A knight (of old) feels deserted by God after he finds himself (Connecticut Yankee-style [only backwards?]) in modern England...
My Lady dances. Angel bands
From Heaven’s balconies looking in
Admire legs, feet, neck, head, arms, hands
With torso slim.

My Lady sings; the doors of Heaven
Now unbolted, gaping wide
Permit escape the song celestial
Of inside.
Wretched Catulle, stop the stupid folly
And learn lost what you see is gone,
Aflame were once for you white suns
When you used to go where the girl invited
– Beloved by me as shall again be none -
Herself, with whom were many joys embodied
Which you did lust for, nor did she refuse,

Aflame for sure for you white suns!

Now she says no; what else but follow suit?
Nor chase what runs from you, nor live a wretch,
But make your mind be stubborn, strong, and stick it out!

Goodbye the girl! Catullus still shall stick it out!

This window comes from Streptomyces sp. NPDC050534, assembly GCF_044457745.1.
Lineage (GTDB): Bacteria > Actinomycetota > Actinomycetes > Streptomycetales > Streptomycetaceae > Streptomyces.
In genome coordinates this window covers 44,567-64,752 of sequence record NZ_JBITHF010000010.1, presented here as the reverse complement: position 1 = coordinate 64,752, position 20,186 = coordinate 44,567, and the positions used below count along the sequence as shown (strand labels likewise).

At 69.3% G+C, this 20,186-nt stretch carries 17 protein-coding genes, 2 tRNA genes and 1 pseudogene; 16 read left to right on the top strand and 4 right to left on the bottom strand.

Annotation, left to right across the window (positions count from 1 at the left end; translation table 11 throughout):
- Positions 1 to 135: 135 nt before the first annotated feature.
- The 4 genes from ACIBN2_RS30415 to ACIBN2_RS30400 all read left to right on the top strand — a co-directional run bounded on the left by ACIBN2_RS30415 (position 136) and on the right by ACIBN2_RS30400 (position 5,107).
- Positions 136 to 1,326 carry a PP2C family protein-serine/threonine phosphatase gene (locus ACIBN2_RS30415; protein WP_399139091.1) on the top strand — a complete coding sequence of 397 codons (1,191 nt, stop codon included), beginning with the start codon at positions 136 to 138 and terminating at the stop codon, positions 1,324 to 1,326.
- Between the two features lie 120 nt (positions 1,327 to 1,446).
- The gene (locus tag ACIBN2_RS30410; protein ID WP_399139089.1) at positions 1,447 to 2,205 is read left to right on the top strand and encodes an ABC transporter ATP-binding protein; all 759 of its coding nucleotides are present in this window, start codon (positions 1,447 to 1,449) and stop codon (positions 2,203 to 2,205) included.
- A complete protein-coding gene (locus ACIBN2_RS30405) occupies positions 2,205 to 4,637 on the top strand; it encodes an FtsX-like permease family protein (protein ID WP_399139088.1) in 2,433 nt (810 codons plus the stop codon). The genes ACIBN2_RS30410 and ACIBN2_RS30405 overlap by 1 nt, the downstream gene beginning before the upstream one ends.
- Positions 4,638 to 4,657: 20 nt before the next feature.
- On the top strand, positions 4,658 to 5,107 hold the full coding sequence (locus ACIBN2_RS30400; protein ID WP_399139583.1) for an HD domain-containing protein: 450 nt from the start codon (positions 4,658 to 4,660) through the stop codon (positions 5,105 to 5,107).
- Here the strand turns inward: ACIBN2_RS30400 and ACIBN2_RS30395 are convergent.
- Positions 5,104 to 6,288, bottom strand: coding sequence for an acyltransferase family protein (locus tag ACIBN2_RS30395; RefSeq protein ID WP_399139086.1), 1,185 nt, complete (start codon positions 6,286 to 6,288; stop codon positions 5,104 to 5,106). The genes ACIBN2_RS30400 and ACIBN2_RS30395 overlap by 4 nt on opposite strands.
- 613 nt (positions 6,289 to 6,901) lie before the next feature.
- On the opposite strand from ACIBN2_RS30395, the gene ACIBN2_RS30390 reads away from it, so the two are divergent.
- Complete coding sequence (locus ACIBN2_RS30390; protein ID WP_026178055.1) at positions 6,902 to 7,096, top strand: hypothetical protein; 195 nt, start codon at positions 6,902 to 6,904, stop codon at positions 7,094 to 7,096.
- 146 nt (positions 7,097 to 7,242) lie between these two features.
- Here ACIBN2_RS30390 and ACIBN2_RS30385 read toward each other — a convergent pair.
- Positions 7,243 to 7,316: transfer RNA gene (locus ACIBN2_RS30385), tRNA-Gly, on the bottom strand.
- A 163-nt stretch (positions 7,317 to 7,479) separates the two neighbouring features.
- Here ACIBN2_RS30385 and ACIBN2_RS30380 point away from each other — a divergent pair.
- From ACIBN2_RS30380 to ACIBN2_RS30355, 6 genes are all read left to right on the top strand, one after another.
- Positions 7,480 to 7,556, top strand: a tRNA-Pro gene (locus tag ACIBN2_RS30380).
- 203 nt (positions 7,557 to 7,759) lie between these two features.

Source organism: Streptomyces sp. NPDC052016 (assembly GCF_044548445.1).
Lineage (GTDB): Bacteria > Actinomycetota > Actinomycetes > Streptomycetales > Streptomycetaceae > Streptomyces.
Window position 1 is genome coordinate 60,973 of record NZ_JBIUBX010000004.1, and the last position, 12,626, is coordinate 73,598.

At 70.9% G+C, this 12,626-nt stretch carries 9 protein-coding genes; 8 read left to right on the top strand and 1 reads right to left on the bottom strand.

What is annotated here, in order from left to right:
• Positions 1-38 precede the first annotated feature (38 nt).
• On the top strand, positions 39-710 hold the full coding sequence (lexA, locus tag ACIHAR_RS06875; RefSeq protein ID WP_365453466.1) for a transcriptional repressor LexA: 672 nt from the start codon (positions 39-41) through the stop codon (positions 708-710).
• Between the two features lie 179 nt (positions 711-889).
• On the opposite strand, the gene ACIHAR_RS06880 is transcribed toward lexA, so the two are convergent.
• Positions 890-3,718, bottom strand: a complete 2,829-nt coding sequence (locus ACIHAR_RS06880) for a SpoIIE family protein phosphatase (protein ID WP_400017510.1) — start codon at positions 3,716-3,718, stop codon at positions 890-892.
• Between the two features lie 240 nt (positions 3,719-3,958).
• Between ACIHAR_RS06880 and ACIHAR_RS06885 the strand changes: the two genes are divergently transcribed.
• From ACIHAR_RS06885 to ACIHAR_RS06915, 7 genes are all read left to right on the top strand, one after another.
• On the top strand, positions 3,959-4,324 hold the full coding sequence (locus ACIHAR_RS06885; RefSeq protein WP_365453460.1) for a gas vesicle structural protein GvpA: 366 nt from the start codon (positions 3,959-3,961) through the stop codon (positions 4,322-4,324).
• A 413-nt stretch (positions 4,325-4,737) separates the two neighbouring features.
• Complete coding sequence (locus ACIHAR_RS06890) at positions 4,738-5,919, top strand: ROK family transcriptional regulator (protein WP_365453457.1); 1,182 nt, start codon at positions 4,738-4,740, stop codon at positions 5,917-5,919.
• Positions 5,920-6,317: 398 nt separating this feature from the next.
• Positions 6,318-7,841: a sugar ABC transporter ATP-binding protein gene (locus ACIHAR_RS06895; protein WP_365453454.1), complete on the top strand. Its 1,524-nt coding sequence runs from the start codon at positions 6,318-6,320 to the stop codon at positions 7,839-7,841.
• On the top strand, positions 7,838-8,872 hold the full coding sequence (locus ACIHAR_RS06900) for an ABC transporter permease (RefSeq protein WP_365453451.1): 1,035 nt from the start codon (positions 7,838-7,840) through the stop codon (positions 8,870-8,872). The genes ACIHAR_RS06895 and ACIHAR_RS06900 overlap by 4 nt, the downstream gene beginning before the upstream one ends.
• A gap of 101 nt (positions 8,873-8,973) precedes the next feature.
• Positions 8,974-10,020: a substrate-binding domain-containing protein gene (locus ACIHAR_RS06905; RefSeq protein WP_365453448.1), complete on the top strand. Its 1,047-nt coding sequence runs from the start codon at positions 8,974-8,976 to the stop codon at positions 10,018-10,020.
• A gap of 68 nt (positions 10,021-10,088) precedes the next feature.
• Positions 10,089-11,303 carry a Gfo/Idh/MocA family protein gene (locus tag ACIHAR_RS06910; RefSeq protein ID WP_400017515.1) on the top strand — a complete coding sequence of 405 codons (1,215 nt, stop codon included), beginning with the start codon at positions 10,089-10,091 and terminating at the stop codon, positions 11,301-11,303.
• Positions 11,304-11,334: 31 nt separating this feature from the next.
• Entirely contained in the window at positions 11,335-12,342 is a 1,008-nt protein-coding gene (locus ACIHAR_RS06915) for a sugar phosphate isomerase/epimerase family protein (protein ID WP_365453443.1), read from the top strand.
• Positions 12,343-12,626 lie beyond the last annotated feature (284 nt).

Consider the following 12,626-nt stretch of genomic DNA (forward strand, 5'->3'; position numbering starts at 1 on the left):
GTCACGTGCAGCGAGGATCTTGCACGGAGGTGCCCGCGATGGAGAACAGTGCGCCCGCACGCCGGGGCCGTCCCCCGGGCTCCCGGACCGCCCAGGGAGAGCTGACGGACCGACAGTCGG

Nor will he ask for you nor say your name unasked,
You will be sorry when no-one says your name.
Go, ****! What life have you got left?
Who now will come to you? Who see your beauty?
Who will you now love? Whose will you be?
Your kiss of passion whose? The bitten lip?

But you, Catulle, your future’s coming! Stick it out!
For Roberta Day
Hi Roberta. Thrilled to bits that a singer as consummate as you put out her hand to like my go at Catullus XXXII. Here's another one! When I compared you to him it wasn't just because of the open honest words about physical love. It was "Odi et amo":

I hate and I love!
Why do I do that,
Perhaps you'll ask -
I don't know;
But I am it and I feel it
And am crucified. (Mine)

and here's a really imaginative one from "Frank Bidart"

"What I hate I love. Ask the crucified hand that holds
the nail that now is driven into itself, why."
(from LXXXV)